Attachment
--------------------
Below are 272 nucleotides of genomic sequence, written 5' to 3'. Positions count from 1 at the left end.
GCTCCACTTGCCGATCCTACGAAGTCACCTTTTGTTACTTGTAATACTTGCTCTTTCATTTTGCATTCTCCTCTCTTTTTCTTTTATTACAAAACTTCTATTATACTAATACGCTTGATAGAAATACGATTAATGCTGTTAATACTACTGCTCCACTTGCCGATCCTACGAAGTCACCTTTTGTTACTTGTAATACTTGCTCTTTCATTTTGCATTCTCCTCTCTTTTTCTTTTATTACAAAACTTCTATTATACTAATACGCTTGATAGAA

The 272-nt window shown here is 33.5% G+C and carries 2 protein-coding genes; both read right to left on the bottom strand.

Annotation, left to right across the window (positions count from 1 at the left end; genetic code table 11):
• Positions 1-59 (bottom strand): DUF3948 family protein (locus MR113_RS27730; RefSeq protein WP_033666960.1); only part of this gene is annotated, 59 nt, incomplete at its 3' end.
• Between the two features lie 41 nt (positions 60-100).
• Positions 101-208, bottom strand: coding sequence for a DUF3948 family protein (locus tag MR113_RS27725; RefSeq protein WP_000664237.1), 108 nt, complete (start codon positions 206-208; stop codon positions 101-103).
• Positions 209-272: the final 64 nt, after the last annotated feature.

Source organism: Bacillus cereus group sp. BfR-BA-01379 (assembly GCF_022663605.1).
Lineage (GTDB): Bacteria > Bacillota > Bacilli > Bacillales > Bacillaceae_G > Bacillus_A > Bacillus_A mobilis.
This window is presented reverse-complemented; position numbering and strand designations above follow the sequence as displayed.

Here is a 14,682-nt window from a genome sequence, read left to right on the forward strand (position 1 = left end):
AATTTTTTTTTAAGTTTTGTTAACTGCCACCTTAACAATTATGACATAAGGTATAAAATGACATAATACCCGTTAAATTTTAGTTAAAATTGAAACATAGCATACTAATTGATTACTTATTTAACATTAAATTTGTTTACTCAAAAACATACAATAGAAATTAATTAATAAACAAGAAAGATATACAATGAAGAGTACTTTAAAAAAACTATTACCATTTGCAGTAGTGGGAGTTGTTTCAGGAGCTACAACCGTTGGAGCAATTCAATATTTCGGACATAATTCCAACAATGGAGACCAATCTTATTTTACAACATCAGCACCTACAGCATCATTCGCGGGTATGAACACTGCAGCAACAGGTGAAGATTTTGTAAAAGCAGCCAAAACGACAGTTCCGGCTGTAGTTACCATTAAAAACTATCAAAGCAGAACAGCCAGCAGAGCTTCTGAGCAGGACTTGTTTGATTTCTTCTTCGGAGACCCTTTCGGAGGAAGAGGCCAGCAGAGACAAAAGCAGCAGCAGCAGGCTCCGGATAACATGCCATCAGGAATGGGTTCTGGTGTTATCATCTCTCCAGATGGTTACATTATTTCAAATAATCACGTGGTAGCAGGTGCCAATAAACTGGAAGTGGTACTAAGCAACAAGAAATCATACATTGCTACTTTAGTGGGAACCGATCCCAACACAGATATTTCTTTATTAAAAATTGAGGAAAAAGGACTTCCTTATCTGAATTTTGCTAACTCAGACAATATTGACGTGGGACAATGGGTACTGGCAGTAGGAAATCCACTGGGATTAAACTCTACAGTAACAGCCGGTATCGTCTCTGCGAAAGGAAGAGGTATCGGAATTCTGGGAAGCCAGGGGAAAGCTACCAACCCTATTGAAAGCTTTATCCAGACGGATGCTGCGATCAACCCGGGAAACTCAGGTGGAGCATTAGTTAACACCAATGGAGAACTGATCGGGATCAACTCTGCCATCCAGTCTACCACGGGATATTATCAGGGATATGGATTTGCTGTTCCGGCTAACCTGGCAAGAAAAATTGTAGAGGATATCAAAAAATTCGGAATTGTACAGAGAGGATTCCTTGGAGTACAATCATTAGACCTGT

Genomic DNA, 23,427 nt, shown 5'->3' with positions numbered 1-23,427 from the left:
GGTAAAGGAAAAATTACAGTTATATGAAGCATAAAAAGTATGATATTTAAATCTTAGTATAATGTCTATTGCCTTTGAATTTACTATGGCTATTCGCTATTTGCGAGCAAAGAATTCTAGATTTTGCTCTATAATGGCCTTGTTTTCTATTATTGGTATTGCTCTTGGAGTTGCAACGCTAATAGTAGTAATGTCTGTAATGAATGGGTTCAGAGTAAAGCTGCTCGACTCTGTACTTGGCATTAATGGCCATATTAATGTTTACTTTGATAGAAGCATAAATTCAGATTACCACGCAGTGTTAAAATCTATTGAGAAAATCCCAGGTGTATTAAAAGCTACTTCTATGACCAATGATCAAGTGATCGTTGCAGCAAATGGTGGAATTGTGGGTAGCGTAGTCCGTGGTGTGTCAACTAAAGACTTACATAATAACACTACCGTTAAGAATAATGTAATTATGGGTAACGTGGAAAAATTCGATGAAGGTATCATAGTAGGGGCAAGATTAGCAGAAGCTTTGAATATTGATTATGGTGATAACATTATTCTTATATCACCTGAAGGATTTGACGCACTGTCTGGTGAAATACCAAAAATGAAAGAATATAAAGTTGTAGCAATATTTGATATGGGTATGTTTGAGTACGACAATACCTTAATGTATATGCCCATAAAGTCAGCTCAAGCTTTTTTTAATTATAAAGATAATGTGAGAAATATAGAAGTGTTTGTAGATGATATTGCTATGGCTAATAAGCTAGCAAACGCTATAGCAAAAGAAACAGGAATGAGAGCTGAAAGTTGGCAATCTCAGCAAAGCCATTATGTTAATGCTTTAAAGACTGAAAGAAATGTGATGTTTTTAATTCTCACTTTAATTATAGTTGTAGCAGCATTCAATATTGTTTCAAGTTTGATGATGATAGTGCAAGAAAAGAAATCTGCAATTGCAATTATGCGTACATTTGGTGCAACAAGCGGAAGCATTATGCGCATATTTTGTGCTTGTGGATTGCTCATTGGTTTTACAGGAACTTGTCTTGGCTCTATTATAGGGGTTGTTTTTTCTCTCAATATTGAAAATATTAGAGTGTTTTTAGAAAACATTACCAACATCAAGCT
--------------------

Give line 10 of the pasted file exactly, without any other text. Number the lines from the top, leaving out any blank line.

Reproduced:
Lineage (GTDB): Bacteria > Bacillota > Bacilli > Bacillales > Bacillaceae_G > Bacillus_A > Bacillus_A mobilis.